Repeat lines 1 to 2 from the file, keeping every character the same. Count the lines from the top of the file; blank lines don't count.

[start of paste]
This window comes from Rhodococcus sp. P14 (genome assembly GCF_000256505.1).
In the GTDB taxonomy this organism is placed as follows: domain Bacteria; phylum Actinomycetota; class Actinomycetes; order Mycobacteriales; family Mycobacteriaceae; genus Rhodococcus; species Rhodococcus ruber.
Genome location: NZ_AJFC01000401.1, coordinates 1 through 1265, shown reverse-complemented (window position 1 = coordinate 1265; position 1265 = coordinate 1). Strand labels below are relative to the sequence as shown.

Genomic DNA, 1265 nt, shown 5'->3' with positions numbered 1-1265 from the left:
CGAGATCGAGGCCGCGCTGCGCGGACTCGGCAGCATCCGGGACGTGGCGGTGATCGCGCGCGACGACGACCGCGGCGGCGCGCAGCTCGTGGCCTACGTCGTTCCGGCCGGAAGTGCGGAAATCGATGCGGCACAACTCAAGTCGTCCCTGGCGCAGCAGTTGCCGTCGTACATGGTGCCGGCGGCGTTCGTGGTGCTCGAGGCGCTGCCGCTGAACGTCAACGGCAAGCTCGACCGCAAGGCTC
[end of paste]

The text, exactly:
This window comes from Rhodococcus sp. P14 (genome assembly GCF_000256505.1).
In the GTDB taxonomy this organism is placed as follows: domain Bacteria; phylum Actinomycetota; class Actinomycetes; order Mycobacteriales; family Mycobacteriaceae; genus Rhodococcus; species Rhodococcus ruber.